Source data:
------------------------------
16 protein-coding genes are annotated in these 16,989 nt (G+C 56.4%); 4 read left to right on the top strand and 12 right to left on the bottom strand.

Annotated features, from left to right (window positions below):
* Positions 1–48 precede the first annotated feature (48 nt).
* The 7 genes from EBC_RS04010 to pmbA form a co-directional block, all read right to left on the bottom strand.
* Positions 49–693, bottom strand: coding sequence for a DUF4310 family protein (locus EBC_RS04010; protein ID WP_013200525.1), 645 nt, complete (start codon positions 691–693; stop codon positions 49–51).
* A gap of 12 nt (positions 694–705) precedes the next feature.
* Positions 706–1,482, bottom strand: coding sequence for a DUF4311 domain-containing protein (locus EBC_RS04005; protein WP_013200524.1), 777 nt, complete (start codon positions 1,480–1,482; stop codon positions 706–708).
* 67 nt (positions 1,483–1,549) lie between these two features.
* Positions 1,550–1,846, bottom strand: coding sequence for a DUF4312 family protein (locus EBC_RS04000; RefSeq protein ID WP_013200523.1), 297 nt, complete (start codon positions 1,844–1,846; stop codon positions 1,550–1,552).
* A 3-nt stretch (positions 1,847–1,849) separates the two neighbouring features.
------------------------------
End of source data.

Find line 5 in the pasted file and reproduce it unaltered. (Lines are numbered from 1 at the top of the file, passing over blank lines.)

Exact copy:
* Positions 49–693, bottom strand: coding sequence for a DUF4310 family protein (locus EBC_RS04010; protein ID WP_013200525.1), 645 nt, complete (start codon positions 691–693; stop codon positions 49–51).